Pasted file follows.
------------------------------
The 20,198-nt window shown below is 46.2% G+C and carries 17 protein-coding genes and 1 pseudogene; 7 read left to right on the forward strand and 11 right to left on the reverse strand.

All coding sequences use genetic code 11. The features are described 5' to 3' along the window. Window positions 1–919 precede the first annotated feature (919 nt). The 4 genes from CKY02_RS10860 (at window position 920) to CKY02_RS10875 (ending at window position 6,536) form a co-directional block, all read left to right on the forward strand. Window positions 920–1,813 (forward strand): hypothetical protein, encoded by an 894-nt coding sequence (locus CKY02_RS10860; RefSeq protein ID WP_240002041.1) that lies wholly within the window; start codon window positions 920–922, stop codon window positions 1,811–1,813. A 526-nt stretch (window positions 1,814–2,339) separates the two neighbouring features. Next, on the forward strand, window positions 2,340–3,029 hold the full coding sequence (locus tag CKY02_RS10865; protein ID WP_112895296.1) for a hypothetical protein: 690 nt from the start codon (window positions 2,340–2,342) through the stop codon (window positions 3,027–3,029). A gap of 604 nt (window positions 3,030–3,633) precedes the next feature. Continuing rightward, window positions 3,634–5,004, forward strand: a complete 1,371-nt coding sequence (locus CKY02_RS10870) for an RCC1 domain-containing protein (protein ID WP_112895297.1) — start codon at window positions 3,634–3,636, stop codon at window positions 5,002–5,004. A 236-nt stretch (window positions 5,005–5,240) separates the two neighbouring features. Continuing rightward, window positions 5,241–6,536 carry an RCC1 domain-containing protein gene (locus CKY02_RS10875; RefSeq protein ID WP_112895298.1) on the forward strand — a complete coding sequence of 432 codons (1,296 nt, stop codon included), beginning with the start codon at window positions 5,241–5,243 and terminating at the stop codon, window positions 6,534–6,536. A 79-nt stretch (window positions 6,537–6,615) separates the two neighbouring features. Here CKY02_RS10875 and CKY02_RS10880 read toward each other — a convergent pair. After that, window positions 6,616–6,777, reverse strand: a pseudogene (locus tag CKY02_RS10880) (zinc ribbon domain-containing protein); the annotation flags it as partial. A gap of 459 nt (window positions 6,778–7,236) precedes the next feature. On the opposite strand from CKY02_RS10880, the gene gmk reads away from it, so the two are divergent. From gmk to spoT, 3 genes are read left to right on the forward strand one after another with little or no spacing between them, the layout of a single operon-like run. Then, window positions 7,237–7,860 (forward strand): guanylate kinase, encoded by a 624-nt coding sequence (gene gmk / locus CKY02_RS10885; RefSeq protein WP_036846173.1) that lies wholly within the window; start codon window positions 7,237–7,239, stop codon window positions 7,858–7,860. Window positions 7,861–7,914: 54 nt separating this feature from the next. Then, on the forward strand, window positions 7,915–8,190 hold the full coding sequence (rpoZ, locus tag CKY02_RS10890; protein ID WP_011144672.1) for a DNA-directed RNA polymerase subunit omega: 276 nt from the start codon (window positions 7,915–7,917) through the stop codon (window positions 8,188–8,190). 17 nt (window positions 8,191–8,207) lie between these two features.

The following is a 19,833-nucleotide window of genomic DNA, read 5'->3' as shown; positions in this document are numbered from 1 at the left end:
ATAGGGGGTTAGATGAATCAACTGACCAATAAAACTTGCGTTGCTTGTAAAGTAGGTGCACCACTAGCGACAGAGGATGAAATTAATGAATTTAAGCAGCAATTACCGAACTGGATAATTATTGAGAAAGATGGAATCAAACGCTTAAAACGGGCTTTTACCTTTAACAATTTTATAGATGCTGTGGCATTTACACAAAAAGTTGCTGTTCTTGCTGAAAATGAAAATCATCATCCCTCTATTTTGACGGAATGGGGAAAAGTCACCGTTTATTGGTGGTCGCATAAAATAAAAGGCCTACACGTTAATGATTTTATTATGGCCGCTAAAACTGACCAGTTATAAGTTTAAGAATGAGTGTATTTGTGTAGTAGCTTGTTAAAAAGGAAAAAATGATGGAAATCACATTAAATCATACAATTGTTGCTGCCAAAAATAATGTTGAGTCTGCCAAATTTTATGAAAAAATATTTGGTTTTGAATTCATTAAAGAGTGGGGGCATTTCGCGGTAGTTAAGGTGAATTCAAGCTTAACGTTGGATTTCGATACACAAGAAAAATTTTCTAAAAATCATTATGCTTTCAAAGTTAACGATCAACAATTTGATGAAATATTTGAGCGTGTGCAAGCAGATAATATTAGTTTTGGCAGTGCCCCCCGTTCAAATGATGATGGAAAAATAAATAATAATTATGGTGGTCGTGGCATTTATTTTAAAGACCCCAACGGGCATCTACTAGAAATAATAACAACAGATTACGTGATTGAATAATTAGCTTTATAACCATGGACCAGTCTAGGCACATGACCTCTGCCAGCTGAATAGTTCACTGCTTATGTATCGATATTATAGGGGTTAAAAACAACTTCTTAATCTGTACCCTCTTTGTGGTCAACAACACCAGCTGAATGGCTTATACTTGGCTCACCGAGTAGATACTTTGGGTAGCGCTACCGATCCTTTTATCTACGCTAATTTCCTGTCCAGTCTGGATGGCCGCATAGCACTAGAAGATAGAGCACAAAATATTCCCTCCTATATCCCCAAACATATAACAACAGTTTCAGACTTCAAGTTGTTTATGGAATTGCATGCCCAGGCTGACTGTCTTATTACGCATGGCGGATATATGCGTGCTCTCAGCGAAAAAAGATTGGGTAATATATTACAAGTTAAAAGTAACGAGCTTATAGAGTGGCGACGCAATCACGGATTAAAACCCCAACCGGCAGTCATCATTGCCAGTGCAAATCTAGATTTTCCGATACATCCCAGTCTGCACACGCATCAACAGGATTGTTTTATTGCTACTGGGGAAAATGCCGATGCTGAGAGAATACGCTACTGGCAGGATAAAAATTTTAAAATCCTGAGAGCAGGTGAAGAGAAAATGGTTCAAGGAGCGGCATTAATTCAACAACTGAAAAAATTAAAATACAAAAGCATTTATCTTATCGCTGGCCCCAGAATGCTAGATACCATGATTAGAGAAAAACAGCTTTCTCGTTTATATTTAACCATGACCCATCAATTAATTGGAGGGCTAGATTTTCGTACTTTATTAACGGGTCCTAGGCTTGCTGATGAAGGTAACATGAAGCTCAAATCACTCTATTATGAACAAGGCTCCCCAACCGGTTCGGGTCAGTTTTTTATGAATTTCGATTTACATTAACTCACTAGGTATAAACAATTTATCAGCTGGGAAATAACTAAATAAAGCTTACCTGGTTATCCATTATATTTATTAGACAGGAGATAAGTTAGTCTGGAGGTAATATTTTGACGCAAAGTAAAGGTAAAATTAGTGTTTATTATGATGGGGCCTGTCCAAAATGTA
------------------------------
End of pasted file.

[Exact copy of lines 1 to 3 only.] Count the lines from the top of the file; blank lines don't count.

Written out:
The 20,198-nt window shown below is 46.2% G+C and carries 17 protein-coding genes and 1 pseudogene; 7 read left to right on the forward strand and 11 right to left on the reverse strand.

All coding sequences use genetic code 11. The features are described 5' to 3' along the window. Window positions 1–919 precede the first annotated feature (919 nt). The 4 genes from CKY02_RS10860 (at window position 920) to CKY02_RS10875 (ending at window position 6,536) form a co-directional block, all read left to right on the forward strand. Window positions 920–1,813 (forward strand): hypothetical protein, encoded by an 894-nt coding sequence (locus CKY02_RS10860; RefSeq protein ID WP_240002041.1) that lies wholly within the window; start codon window positions 920–922, stop codon window positions 1,811–1,813. A 526-nt stretch (window positions 1,814–2,339) separates the two neighbouring features. Next, on the forward strand, window positions 2,340–3,029 hold the full coding sequence (locus tag CKY02_RS10865; protein ID WP_112895296.1) for a hypothetical protein: 690 nt from the start codon (window positions 2,340–2,342) through the stop codon (window positions 3,027–3,029). A gap of 604 nt (window positions 3,030–3,633) precedes the next feature. Continuing rightward, window positions 3,634–5,004, forward strand: a complete 1,371-nt coding sequence (locus CKY02_RS10870) for an RCC1 domain-containing protein (protein ID WP_112895297.1) — start codon at window positions 3,634–3,636, stop codon at window positions 5,002–5,004. A 236-nt stretch (window positions 5,005–5,240) separates the two neighbouring features. Continuing rightward, window positions 5,241–6,536 carry an RCC1 domain-containing protein gene (locus CKY02_RS10875; RefSeq protein ID WP_112895298.1) on the forward strand — a complete coding sequence of 432 codons (1,296 nt, stop codon included), beginning with the start codon at window positions 5,241–5,243 and terminating at the stop codon, window positions 6,534–6,536. A 79-nt stretch (window positions 6,537–6,615) separates the two neighbouring features. Here CKY02_RS10875 and CKY02_RS10880 read toward each other — a convergent pair. After that, window positions 6,616–6,777, reverse strand: a pseudogene (locus tag CKY02_RS10880) (zinc ribbon domain-containing protein); the annotation flags it as partial. A gap of 459 nt (window positions 6,778–7,236) precedes the next feature. On the opposite strand from CKY02_RS10880, the gene gmk reads away from it, so the two are divergent. From gmk to spoT, 3 genes are read left to right on the forward strand one after another with little or no spacing between them, the layout of a single operon-like run. Then, window positions 7,237–7,860 (forward strand): guanylate kinase, encoded by a 624-nt coding sequence (gene gmk / locus CKY02_RS10885; RefSeq protein WP_036846173.1) that lies wholly within the window; start codon window positions 7,237–7,239, stop codon window positions 7,858–7,860. Window positions 7,861–7,914: 54 nt separating this feature from the next. Then, on the forward strand, window positions 7,915–8,190 hold the full coding sequence (rpoZ, locus tag CKY02_RS10890; protein ID WP_011144672.1) for a DNA-directed RNA polymerase subunit omega: 276 nt from the start codon (window positions 7,915–7,917) through the stop codon (window positions 8,188–8,190). 17 nt (window positions 8,191–8,207) lie between these two features.

The following is a 19,833-nucleotide window of genomic DNA, read 5'->3' as shown; positions in this document are numbered from 1 at the left end: